Invisible Man: The Complete Series: I don’t know much about this 1970’s series beyond it starred David McCallum and it only lasted a season. The special effects shown in the opening look pretty dang cool, though. Did this air at some point on the old Sci-Fi Channel, when the Sci-Fi Channel was the Sci-Fi Channel and aired old TV shows and whatnot? Did anyone watch it then?

Benson: Season 2: Benson is one of my favorite 1980’s sitcoms, and it’s a damn shame that TV Land doesn’t air the show anymore (because the world apparently needs to see reruns of Extreme Makeover: Home Edition instead). Robert Guillaume rocks. Great, great stuff.


TV Quick Hits

Thoughts on The Client List: This new Lifetime drama starring Jennifer Love Hewitt isn’t a bad show (at least the pilot wasn’t bad. I haven’t seen the show’s second episode yet), but I am a little disappointed in the show’s basic lack of Jennifer Love Hewitt walking around in her underwear. I mean, her character is supposed to be a sort of high priced call girl/escort/prostitute, right? I know she’s a massage therapist by trade, but that’s not why Loretta Devine’s character hired her. Or am I missing something?

Yeah, yeah, I know, the show airs on Lifetime, a basic cable network geared towards women, and I should know better than to trust advertising of any kind. But think about what kind of ratings this show would get if it really was all about Jennifer Love Hewitt walking around in her underwear for an hour each week? Young males 18-49, the most coveted demographic in the world, would tune in droves. Suddenly, Lifetime would have to expand its scope of programming. “Male” shows would have to appear on the schedule.

Aha. I think I just answered my own question as to why The Client List isn’t as “sexy” as it should be. Lifetime is in the business of appealing to women. Jennifer Love Hewitt walking around in her underwear for an hour a week is only going to appeal to a certain segment of that desired female audience. The show is going to have to be about “other” stuff, too. Kids and work and bills and rivalries with fellow females.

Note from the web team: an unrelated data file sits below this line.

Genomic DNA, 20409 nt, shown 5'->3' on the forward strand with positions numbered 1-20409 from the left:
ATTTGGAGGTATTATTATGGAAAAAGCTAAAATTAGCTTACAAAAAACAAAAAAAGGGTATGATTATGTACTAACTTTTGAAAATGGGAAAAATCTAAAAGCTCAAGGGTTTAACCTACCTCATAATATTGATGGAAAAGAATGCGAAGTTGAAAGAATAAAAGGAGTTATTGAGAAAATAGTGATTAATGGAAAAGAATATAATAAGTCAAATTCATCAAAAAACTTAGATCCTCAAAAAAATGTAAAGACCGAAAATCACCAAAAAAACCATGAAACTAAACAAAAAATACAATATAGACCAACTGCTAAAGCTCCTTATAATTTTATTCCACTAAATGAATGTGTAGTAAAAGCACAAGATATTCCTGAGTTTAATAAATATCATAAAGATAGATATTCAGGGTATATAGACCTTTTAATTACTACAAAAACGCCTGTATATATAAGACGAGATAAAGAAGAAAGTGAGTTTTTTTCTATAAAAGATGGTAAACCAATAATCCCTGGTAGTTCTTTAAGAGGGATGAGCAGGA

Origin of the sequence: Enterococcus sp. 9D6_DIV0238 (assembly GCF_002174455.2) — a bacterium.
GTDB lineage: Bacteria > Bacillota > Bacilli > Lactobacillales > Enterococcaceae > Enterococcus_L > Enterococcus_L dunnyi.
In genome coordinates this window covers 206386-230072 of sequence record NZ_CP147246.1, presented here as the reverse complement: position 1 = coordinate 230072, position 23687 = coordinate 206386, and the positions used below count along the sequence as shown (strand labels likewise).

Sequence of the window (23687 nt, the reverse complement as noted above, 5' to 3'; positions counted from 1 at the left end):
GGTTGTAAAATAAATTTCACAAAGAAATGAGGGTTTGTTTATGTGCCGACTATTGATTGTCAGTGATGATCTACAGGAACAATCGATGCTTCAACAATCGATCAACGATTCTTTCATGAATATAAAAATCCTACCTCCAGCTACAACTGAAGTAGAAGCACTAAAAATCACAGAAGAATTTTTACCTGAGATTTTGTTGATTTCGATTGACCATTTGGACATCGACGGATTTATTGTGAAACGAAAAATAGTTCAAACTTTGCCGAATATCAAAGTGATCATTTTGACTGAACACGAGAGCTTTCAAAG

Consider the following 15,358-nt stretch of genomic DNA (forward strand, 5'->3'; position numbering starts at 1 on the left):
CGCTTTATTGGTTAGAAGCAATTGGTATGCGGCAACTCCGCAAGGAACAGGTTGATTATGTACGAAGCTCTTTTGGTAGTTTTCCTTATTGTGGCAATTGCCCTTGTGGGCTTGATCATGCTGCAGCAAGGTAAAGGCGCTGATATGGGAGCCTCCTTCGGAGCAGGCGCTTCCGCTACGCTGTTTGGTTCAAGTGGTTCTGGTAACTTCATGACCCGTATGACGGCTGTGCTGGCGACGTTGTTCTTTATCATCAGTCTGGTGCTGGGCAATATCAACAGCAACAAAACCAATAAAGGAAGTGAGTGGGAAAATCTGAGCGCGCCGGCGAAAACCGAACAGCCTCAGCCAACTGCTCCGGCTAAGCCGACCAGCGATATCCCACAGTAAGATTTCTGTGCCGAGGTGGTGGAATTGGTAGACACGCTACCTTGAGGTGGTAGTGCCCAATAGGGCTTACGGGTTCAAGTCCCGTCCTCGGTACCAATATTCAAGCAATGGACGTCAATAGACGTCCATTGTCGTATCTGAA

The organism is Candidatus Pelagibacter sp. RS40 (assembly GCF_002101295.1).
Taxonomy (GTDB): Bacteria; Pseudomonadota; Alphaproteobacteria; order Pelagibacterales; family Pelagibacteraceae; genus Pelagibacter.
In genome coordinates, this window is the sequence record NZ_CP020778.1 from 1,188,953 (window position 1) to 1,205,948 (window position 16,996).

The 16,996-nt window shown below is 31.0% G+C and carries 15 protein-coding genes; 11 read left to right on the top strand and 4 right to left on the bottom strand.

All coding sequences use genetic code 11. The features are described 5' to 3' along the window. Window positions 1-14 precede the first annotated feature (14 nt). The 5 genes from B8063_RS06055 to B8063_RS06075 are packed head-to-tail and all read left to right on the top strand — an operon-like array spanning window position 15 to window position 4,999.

FX should have developed The Client List. That seems pretty obvious right now, doesn’t it?

I really hope NBC doesn’t cancel Harry’s Law: NBC hasn’t officially announced what it plans to do with the Kathy Bates led drama comedy lawyer show Harry’s Law, but just about everyone seems to think the Peacock network is going to cancel the show. It doesn’t reach the desired young person demographics, it skews too old, it’s too expensive, etc. But then the show does get around 8 million viewers a week, it sometimes reaches the top 20 shows, and it has award potential (Kathy Bates has been nominated for the show already), so there’s a chance NBC might keep it, right? Right?

I didn’t like the changes David E. Kelley and company made for the show’s second season (the show went from a relatively small lawyer show into a Boston Legal type show starring Kathy Bates) but I still like it. It’s still funny and still interesting. And why does every show have to appeal to that coveted young demographic? Why can’t NBC, or really any broadcast network, try to build a slightly different kind of audience? Older people buy shit, too. There are companies out there looking to spend money on commercials. Isn’t that the ultimate point of the TV business? To make money? Why does it matter where the money comes from?